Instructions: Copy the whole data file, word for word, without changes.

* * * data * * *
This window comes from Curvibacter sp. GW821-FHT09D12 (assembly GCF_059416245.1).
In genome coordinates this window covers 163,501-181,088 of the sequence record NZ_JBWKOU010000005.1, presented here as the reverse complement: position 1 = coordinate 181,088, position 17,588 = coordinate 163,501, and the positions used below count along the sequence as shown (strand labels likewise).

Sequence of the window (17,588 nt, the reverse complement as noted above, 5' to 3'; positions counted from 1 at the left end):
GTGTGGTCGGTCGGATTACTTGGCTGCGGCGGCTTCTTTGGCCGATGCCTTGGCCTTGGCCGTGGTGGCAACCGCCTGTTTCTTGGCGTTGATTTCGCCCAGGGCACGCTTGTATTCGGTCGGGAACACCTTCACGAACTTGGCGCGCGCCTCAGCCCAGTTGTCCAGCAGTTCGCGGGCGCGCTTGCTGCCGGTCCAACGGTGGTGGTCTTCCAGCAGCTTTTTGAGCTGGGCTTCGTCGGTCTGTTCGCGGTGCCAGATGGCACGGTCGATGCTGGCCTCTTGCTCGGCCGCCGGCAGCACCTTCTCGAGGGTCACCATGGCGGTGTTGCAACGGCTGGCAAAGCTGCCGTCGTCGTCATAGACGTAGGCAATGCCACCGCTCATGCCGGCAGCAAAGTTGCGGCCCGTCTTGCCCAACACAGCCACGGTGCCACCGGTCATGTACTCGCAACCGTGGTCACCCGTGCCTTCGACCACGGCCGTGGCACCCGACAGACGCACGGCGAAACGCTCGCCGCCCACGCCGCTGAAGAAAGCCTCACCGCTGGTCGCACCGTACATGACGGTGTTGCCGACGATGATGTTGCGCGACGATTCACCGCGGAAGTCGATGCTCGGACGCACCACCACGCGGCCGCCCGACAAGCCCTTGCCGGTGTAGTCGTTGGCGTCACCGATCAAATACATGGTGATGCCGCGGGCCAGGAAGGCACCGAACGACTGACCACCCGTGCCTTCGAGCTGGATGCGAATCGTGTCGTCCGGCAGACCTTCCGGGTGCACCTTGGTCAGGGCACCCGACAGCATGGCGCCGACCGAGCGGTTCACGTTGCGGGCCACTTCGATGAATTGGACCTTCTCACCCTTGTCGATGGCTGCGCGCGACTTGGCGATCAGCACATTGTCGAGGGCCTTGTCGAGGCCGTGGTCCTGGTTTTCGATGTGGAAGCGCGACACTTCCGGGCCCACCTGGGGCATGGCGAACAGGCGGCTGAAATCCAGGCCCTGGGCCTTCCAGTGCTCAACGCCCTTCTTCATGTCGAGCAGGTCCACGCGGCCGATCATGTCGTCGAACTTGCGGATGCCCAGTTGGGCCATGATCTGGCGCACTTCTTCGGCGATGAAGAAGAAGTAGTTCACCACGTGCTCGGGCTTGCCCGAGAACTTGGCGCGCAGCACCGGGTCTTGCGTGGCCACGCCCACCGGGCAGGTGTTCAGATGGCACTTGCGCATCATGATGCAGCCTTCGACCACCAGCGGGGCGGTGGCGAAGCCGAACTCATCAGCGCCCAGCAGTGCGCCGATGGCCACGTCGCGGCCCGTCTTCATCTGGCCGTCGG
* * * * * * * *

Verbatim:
This window comes from Curvibacter sp. GW821-FHT09D12 (assembly GCF_059416245.1).
In genome coordinates this window covers 163,501-181,088 of the sequence record NZ_JBWKOU010000005.1, presented here as the reverse complement: position 1 = coordinate 181,088, position 17,588 = coordinate 163,501, and the positions used below count along the sequence as shown (strand labels likewise).

Sequence of the window (17,588 nt, the reverse complement as noted above, 5' to 3'; positions counted from 1 at the left end):
GTGTGGTCGGTCGGATTACTTGGCTGCGGCGGCTTCTTTGGCCGATGCCTTGGCCTTGGCCGTGGTGGCAACCGCCTGTTTCTTGGCGTTGATTTCGCCCAGGGCACGCTTGTATTCGGTCGGGAACACCTTCACGAACTTGGCGCGCGCCTCAGCCCAGTTGTCCAGCAGTTCGCGGGCGCGCTTGCTGCCGGTCCAACGGTGGTGGTCTTCCAGCAGCTTTTTGAGCTGGGCTTCGTCGGTCTGTTCGCGGTGCCAGATGGCACGGTCGATGCTGGCCTCTTGCTCGGCCGCCGGCAGCACCTTCTCGAGGGTCACCATGGCGGTGTTGCAACGGCTGGCAAAGCTGCCGTCGTCGTCATAGACGTAGGCAATGCCACCGCTCATGCCGGCAGCAAAGTTGCGGCCCGTCTTGCCCAACACAGCCACGGTGCCACCGGTCATGTACTCGCAACCGTGGTCACCCGTGCCTTCGACCACGGCCGTGGCACCCGACAGACGCACGGCGAAACGCTCGCCGCCCACGCCGCTGAAGAAAGCCTCACCGCTGGTCGCACCGTACATGACGGTGTTGCCGACGATGATGTTGCGCGACGATTCACCGCGGAAGTCGATGCTCGGACGCACCACCACGCGGCCGCCCGACAAGCCCTTGCCGGTGTAGTCGTTGGCGTCACCGATCAAATACATGGTGATGCCGCGGGCCAGGAAGGCACCGAACGACTGACCACCCGTGCCTTCGAGCTGGATGCGAATCGTGTCGTCCGGCAGACCTTCCGGGTGCACCTTGGTCAGGGCACCCGACAGCATGGCGCCGACCGAGCGGTTCACGTTGCGGGCCACTTCGATGAATTGGACCTTCTCACCCTTGTCGATGGCTGCGCGCGACTTGGCGATCAGCACATTGTCGAGGGCCTTGTCGAGGCCGTGGTCCTGGTTTTCGATGTGGAAGCGCGACACTTCCGGGCCCACCTGGGGCATGGCGAACAGGCGGCTGAAATCCAGGCCCTGGGCCTTCCAGTGCTCAACGCCCTTCTTCATGTCGAGCAGGTCCACGCGGCCGATCATGTCGTCGAACTTGCGGATGCCCAGTTGGGCCATGATCTGGCGCACTTCTTCGGCGATGAAGAAGAAGTAGTTCACCACGTGCTCGGGCTTGCCCGAGAACTTGGCGCGCAGCACCGGGTCTTGCGTGGCCACGCCCACCGGGCAGGTGTTCAGATGGCACTTGCGCATCATGATGCAGCCTTCGACCACCAGCGGGGCGGTGGCGAAGCCGAACTCATCAGCGCCCAGCAGTGCGCCGATGGCCACGTCGCGGCCCGTCTTCATCTGGCCGTCGG